Sat Aug 22 08:15:00 CEST 2009

Remarks about the PF interpreter

Refer to entry://20090816-120957

Note it is important to distinguish the byte code graph data structure
from an AST or the untyped s-expression encoding of _symbolic_ code.

The SEQ type can have sharing (shared subroutines) or loops (direct or
mutual recursion), while an AST or an s-expression is really a flat

    - symbolic source code like:  ``1 dup cons''

      here the symbols are translated by a dictionary (vocabulary)
      that maps symbol -> SUB.  symbolic code is a _tree_ represented
      as an _untyped_ s-expression.

    - `byte code graph'.  Each symbolic source code definition can be
      compiled to a single SUB (subroutine) type, which is _directly
      linked_ to other SUB types by data sharing.  Because it's a
      graph, this data structure is not easily printed.

    - AST: because the original syntax is so simple, the intermediate
      form one would traditionally use in an interpreter = a data
      structure with a recursive type that represents the same _tree_
      as a source code s-expression, is _not_ present in the current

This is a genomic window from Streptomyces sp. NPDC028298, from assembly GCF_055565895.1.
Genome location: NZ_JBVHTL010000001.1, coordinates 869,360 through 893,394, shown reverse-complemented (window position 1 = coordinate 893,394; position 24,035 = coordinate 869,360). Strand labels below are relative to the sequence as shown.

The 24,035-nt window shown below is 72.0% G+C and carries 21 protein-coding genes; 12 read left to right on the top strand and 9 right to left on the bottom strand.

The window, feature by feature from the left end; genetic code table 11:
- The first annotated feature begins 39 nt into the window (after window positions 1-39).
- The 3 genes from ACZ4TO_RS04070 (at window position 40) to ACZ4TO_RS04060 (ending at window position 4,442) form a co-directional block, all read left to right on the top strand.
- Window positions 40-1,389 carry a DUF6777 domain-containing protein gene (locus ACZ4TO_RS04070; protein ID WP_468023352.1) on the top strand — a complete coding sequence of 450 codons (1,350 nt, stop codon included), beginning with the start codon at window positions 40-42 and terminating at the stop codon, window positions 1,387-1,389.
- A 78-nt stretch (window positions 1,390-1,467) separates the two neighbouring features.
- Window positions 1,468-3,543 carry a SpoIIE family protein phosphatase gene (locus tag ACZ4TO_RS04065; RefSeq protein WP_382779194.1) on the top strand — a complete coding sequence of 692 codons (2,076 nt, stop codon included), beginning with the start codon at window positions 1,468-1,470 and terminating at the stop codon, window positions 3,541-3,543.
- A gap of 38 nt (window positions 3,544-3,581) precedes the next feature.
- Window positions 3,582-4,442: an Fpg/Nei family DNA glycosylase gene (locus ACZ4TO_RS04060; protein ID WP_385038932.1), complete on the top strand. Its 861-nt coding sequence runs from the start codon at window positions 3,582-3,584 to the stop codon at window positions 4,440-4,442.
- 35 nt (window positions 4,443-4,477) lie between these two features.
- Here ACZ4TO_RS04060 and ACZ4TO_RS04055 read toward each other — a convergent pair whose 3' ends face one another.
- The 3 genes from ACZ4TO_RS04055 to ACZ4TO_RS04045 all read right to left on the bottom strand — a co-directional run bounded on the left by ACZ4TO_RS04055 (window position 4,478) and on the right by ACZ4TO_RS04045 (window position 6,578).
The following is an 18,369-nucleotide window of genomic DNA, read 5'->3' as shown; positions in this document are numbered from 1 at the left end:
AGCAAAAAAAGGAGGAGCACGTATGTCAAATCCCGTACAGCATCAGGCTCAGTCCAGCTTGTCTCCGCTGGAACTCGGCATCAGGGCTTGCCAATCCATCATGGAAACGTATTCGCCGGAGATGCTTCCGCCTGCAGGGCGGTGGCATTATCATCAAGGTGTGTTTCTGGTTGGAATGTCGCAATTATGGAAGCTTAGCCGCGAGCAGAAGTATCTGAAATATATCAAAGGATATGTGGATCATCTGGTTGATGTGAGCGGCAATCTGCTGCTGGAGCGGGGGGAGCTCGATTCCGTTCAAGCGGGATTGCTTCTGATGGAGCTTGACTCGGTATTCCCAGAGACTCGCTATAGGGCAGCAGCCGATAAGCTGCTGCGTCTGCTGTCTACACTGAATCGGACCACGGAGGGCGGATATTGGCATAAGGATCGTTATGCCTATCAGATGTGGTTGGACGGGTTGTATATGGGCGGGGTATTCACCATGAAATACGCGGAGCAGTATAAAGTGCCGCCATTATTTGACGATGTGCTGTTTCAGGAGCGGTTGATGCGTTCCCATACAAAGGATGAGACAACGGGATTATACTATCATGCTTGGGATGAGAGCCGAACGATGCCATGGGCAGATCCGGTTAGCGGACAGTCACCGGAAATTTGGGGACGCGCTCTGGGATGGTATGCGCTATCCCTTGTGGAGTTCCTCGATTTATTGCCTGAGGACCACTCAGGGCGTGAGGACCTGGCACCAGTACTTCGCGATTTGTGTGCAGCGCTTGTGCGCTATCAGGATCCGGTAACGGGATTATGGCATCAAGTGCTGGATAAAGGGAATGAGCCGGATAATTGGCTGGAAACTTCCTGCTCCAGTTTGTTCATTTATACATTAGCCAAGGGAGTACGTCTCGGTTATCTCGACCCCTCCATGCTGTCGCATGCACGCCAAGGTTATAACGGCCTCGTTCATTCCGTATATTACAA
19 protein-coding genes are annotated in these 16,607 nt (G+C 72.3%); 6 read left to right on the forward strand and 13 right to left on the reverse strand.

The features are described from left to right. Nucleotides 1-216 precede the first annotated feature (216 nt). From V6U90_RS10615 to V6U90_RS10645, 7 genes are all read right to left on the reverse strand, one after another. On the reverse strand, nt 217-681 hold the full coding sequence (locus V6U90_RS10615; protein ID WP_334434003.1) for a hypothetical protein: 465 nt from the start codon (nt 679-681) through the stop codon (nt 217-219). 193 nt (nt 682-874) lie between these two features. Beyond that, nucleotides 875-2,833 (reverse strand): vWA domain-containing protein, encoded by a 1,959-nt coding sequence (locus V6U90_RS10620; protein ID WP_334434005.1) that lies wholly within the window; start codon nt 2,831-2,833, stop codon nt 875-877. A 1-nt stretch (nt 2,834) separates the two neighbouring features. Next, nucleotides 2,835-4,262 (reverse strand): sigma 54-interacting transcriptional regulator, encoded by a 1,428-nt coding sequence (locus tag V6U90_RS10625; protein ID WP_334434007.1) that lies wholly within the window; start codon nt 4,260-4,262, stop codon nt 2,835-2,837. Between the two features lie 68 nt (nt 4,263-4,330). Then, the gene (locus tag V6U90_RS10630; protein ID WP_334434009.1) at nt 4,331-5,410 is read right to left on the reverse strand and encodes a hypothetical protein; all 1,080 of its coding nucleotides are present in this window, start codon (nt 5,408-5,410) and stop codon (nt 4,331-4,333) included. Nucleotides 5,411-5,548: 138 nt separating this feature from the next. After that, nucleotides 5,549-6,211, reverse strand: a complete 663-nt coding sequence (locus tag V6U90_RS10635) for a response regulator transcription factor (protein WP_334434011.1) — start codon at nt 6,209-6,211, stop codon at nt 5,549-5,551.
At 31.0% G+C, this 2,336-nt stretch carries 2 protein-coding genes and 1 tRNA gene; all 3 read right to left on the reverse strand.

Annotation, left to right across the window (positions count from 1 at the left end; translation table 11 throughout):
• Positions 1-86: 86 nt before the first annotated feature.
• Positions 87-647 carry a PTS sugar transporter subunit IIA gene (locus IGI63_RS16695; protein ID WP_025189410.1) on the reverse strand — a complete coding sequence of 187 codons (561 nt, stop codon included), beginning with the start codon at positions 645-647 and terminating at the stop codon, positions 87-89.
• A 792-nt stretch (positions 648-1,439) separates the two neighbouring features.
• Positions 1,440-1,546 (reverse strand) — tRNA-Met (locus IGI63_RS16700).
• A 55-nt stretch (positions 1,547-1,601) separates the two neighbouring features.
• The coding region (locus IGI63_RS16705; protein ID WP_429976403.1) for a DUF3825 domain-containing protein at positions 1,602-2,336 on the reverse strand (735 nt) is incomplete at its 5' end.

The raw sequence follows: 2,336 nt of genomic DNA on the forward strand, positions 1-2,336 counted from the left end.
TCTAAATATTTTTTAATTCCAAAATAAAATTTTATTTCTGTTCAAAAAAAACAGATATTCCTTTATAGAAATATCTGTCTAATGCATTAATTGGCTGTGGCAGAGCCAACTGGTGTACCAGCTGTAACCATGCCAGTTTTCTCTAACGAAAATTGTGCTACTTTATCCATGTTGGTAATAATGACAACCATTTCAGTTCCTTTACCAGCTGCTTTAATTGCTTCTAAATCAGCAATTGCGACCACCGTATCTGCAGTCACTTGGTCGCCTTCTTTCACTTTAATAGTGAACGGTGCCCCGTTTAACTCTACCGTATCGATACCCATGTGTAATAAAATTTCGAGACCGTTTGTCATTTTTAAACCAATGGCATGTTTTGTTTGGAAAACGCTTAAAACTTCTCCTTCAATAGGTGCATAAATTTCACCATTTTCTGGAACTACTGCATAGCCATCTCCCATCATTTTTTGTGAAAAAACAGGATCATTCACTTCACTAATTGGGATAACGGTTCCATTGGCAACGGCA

PF implementation.  Compilation goes straight from symbolic code
      as non-annotated s-expressions to the `byte code graph'.


      One could _implement_ a SEQ(foo,bar) as the following machine

                  call <address of foo>
                  jump <address of bar>

      Note that the `first' slot in a SEQ will push the return stack
      when it points to another SEQ.  If foo were a prim, the `call'
      instruction could be replaced by inlined machine code
      implementing the primitive, or a call to a machine code

      In the case 'bar' is a subroutine that's used only once, it
      could be inlined to eliminate the jump.

      Alternatively, if the machine has a literal push instructiom, an
      even simpler representation would be something like:

                  push <address of bar>
                  jump <address of foo>